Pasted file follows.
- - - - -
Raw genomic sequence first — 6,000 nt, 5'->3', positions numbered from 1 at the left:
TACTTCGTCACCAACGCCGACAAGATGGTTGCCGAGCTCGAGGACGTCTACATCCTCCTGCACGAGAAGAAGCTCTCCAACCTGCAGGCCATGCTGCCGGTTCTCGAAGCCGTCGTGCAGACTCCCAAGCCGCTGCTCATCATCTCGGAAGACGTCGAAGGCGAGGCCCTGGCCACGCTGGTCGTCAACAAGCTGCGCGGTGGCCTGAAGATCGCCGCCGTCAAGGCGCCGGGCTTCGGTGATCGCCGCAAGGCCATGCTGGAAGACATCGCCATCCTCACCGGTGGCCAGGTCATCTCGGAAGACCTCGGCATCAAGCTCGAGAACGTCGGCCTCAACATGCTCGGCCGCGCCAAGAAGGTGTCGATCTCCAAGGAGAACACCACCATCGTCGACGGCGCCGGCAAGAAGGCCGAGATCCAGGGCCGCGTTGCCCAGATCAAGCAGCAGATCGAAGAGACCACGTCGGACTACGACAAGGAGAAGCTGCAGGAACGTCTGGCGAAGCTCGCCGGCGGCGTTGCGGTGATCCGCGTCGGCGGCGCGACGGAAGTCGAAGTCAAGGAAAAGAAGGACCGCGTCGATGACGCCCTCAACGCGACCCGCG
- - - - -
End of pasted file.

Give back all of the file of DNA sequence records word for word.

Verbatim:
Raw genomic sequence first — 6,000 nt, 5'->3', positions numbered from 1 at the left:
TACTTCGTCACCAACGCCGACAAGATGGTTGCCGAGCTCGAGGACGTCTACATCCTCCTGCACGAGAAGAAGCTCTCCAACCTGCAGGCCATGCTGCCGGTTCTCGAAGCCGTCGTGCAGACTCCCAAGCCGCTGCTCATCATCTCGGAAGACGTCGAAGGCGAGGCCCTGGCCACGCTGGTCGTCAACAAGCTGCGCGGTGGCCTGAAGATCGCCGCCGTCAAGGCGCCGGGCTTCGGTGATCGCCGCAAGGCCATGCTGGAAGACATCGCCATCCTCACCGGTGGCCAGGTCATCTCGGAAGACCTCGGCATCAAGCTCGAGAACGTCGGCCTCAACATGCTCGGCCGCGCCAAGAAGGTGTCGATCTCCAAGGAGAACACCACCATCGTCGACGGCGCCGGCAAGAAGGCCGAGATCCAGGGCCGCGTTGCCCAGATCAAGCAGCAGATCGAAGAGACCACGTCGGACTACGACAAGGAGAAGCTGCAGGAACGTCTGGCGAAGCTCGCCGGCGGCGTTGCGGTGATCCGCGTCGGCGGCGCGACGGAAGTCGAAGTCAAGGAAAAGAAGGACCGCGTCGATGACGCCCTCAACGCGACCCGCG